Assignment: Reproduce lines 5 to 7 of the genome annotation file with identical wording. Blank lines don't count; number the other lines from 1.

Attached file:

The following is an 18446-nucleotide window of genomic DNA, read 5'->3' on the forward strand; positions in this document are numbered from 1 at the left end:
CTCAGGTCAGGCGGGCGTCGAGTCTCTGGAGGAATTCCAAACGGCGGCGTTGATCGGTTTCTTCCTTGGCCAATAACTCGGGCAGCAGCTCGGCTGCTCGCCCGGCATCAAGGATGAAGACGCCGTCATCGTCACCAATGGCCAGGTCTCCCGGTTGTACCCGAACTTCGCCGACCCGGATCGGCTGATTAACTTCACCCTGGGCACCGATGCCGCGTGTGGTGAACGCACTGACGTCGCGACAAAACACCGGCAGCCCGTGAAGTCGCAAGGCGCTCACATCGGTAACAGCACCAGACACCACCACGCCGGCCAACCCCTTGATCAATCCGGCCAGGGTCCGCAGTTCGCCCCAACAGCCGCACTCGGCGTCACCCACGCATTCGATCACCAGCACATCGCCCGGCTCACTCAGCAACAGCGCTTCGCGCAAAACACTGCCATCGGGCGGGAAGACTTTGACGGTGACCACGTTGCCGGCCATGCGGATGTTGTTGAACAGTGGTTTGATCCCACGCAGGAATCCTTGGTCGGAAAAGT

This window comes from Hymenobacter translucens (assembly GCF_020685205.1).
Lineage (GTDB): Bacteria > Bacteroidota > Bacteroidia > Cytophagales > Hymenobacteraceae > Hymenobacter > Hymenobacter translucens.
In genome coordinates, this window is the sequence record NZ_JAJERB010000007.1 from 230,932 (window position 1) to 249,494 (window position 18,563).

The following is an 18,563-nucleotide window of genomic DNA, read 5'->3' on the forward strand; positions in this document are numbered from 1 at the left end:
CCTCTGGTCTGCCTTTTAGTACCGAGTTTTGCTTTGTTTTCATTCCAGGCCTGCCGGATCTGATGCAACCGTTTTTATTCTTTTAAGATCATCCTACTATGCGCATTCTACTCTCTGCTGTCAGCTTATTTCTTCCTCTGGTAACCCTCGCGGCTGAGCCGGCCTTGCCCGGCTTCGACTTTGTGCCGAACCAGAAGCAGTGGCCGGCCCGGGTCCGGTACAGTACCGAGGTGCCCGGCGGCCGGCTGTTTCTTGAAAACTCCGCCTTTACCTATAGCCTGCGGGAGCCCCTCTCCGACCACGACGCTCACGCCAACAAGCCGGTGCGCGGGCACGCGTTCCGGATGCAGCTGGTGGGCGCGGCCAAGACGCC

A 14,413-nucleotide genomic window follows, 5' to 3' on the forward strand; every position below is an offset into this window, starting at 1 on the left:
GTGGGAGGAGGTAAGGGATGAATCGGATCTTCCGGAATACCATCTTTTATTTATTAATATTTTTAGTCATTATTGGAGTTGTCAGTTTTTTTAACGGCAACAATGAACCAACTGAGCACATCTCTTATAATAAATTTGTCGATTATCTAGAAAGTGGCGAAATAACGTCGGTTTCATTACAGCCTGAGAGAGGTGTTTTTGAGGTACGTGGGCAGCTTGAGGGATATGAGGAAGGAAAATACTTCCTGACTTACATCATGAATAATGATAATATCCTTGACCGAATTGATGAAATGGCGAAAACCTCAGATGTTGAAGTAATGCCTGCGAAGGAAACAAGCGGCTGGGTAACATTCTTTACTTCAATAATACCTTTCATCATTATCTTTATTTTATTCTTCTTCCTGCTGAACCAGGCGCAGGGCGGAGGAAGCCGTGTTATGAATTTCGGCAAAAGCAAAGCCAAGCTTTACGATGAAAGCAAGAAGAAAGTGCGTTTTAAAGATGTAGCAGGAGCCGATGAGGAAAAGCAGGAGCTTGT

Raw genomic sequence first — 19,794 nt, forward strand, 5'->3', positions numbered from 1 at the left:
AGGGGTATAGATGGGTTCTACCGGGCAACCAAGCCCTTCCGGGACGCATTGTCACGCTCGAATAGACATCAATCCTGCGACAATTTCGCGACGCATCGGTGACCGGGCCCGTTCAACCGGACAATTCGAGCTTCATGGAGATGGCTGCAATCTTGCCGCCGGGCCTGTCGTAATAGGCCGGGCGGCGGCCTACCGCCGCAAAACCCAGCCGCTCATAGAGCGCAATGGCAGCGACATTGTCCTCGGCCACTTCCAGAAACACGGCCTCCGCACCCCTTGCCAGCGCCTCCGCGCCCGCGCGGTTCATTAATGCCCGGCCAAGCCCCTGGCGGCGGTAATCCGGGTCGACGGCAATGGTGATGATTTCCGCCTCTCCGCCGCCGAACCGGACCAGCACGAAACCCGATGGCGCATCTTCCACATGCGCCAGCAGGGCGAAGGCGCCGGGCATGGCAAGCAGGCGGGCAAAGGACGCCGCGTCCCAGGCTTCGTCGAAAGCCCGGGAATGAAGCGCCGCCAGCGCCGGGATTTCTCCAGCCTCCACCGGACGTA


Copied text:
In genome coordinates, this window is the sequence record NZ_JAJERB010000007.1 from 230,932 (window position 1) to 249,494 (window position 18,563).

The following is an 18,563-nucleotide window of genomic DNA, read 5'->3' on the forward strand; positions in this document are numbered from 1 at the left end:
CCTCTGGTCTGCCTTTTAGTACCGAGTTTTGCTTTGTTTTCATTCCAGGCCTGCCGGATCTGATGCAACCGTTTTTATTCTTTTAAGATCATCCTACTATGCGCATTCTACTCTCTGCTGTCAGCTTATTTCTTCCTCTGGTAACCCTCGCGGCTGAGCCGGCCTTGCCCGGCTTCGACTTTGTGCCGAACCAGAAGCAGTGGCCGGCCCGGGTCCGGTACAGTACCGAGGTGCCCGGCGGCCGGCTGTTTCTTGAAAACTCCGCCTTTACCTATAGCCTGCGGGAGCCCCTCTCCGACCACGACGCTCACGCCAACAAGCCGGTGCGCGGGCACGCGTTCCGGATGCAGCTGGTGGGCGCGGCCAAGACGCC